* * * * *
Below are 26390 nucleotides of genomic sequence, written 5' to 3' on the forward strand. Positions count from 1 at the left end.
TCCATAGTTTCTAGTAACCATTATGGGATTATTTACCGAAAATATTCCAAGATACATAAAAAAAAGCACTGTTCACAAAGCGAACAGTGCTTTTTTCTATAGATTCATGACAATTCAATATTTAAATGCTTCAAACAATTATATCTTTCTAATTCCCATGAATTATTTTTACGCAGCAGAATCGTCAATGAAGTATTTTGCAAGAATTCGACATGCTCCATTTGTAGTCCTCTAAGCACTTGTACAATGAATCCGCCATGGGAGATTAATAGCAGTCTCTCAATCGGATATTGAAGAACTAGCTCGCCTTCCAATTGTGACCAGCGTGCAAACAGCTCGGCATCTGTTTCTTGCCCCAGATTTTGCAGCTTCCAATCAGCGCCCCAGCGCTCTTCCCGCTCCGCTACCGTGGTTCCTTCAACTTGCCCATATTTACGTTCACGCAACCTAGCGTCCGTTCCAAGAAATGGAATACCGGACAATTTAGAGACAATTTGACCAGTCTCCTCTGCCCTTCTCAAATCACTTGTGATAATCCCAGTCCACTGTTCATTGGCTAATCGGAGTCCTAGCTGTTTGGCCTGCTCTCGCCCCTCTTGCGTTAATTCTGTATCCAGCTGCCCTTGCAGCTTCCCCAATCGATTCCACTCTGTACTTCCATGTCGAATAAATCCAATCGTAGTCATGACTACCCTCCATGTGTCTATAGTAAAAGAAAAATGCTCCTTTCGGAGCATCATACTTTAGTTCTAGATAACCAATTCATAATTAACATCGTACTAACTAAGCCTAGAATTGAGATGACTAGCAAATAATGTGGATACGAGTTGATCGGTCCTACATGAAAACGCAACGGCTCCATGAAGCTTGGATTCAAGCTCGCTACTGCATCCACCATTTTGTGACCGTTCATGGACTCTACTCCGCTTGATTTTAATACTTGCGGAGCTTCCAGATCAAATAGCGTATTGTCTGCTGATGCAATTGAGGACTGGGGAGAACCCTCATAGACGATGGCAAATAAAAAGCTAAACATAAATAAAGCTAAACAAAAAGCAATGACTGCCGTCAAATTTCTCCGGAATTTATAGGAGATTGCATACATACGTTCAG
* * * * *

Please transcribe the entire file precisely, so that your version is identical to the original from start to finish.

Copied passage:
Below are 26390 nucleotides of genomic sequence, written 5' to 3' on the forward strand. Positions count from 1 at the left end.
TCCATAGTTTCTAGTAACCATTATGGGATTATTTACCGAAAATATTCCAAGATACATAAAAAAAAGCACTGTTCACAAAGCGAACAGTGCTTTTTTCTATAGATTCATGACAATTCAATATTTAAATGCTTCAAACAATTATATCTTTCTAATTCCCATGAATTATTTTTACGCAGCAGAATCGTCAATGAAGTATTTTGCAAGAATTCGACATGCTCCATTTGTAGTCCTCTAAGCACTTGTACAATGAATCCGCCATGGGAGATTAATAGCAGTCTCTCAATCGGATATTGAAGAACTAGCTCGCCTTCCAATTGTGACCAGCGTGCAAACAGCTCGGCATCTGTTTCTTGCCCCAGATTTTGCAGCTTCCAATCAGCGCCCCAGCGCTCTTCCCGCTCCGCTACCGTGGTTCCTTCAACTTGCCCATATTTACGTTCACGCAACCTAGCGTCCGTTCCAAGAAATGGAATACCGGACAATTTAGAGACAATTTGACCAGTCTCCTCTGCCCTTCTCAAATCACTTGTGATAATCCCAGTCCACTGTTCATTGGCTAATCGGAGTCCTAGCTGTTTGGCCTGCTCTCGCCCCTCTTGCGTTAATTCTGTATCCAGCTGCCCTTGCAGCTTCCCCAATCGATTCCACTCTGTACTTCCATGTCGAATAAATCCAATCGTAGTCATGACTACCCTCCATGTGTCTATAGTAAAAGAAAAATGCTCCTTTCGGAGCATCATACTTTAGTTCTAGATAACCAATTCATAATTAACATCGTACTAACTAAGCCTAGAATTGAGATGACTAGCAAATAATGTGGATACGAGTTGATCGGTCCTACATGAAAACGCAACGGCTCCATGAAGCTTGGATTCAAGCTCGCTACTGCATCCACCATTTTGTGACCGTTCATGGACTCTACTCCGCTTGATTTTAATACTTGCGGAGCTTCCAGATCAAATAGCGTATTGTCTGCTGATGCAATTGAGGACTGGGGAGAACCCTCATAGACGATGGCAAATAAAAAGCTAAACATAAATAAAGCTAAACAAAAAGCAATGACTGCCGTCAAATTTCTCCGGAATTTATAGGAGATTGCATACATACGTTCAG